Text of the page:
Lexical lifting which seems to be the case has seen some incredible feats in the last few years, becoming sophisticated enough to hold and hold a small object in medium air, and manipulating it using sound waves. Now, Japanese researchers have reported a new approach to achieving non-communicative pickups that they believe is a world-first.
They were able to lift an object from a flat reflective surface using “acoustic tweezers” (something like a tractor beam made of sound). A team from Tokyo Metropolitan University has deployed a hemispherical ultrasonic array of an ultrasound transducer that creates a 3D acoustic field that can trap and lift a small polystyrene ball.
These arrays are usually used to make acoustic tweezers, but if the particle you want to pick up sits on something that reflects sound waves, the device fails. To overcome this obstacle, scientists approached the problem in a new way, describing their progress in the Japanese Journal of Applied Physics. In order to overcome the limitations of technology, the stage and amplitude of its soundwaves in each channel of the array were optimal. This allows creating an acoustic trap in the correct position to capture the particle without dealing with the reflected soundwaves.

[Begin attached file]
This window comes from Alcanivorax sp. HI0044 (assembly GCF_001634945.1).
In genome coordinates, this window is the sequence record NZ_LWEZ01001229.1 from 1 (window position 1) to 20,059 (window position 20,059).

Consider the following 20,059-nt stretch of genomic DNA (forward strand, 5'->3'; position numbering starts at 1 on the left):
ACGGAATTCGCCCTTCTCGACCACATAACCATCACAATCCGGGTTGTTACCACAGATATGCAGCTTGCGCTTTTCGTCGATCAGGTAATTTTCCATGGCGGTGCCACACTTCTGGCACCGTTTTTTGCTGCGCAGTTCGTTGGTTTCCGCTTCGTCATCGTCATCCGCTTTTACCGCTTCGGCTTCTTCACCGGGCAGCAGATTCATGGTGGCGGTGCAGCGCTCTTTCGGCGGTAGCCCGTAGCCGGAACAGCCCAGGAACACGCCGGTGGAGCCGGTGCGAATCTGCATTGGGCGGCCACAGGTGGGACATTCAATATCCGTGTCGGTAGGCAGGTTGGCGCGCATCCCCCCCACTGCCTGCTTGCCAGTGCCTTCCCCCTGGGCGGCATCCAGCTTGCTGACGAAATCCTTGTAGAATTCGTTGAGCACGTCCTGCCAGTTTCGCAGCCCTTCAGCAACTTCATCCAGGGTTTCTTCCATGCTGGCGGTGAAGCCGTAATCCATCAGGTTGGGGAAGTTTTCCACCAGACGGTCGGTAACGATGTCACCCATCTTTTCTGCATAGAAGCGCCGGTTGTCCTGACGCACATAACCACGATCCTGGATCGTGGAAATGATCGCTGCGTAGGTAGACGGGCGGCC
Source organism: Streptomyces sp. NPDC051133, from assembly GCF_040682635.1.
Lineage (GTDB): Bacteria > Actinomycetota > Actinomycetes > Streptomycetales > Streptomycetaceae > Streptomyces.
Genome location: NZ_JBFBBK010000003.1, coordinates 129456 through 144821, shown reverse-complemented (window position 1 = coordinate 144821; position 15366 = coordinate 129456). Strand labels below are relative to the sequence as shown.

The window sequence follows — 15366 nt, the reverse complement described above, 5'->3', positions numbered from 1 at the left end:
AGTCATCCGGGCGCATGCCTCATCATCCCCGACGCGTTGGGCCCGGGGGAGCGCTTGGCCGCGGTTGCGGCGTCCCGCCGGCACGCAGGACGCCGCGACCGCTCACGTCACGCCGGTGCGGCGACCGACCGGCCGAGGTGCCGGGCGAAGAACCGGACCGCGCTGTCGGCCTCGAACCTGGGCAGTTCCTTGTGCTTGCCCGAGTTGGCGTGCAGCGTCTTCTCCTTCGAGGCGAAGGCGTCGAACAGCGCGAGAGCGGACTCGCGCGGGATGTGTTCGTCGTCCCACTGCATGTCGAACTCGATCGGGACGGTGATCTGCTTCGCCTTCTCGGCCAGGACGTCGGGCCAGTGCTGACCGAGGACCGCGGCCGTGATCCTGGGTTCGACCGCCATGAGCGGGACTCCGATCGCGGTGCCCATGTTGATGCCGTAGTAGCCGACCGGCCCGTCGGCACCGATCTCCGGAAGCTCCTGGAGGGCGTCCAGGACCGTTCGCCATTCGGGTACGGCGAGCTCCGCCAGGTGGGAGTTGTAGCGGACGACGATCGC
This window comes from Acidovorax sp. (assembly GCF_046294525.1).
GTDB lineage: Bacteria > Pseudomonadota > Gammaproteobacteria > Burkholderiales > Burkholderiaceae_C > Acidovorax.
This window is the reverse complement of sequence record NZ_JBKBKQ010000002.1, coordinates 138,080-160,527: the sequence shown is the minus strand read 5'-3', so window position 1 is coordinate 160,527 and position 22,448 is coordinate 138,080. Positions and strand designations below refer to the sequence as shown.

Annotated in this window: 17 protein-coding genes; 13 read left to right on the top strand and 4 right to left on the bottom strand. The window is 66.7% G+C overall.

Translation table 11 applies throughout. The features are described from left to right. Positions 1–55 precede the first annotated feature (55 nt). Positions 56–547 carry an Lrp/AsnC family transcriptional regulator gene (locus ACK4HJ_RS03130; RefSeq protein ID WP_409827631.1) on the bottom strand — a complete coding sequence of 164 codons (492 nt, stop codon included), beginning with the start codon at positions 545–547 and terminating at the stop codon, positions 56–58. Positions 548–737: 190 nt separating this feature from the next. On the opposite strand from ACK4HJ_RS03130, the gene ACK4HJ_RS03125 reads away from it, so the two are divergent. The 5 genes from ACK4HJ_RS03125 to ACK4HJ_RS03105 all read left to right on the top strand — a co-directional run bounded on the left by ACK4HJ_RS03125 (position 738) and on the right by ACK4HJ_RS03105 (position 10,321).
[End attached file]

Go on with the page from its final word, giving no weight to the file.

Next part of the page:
This means that the device can lift a small polystyrene ball from a reflecting surface and move it up and down like a tractor beam. It is very broad on what can be achieved with the help of soundwaves. The science behind it is fascinating. The sound waves emitted by the array overlap in a small region where their pressure is sufficient to keep a small object suspended in mid-air. It is also possible to move the place where they overlap and the way they overlap so that small floating objects can be moved and manipulated.
Acoustic lifting has been demonstrated in multiple ways. From a levitation gauntlet that lets you manipulate mid-air objects with robotic weapons equipped with hemispherical ultrasonic arrays, for ways that could potentially excite humans one day. Similar approaches to moving and suspending matter have been achieved with the help of light for a very long time. The late Professor Arthur Ashkin won the Nobel Prize in 2018 for his discovery of optical tweezers, which allowed the manipulation of microscopic objects. This technique is often used in chemistry and biology.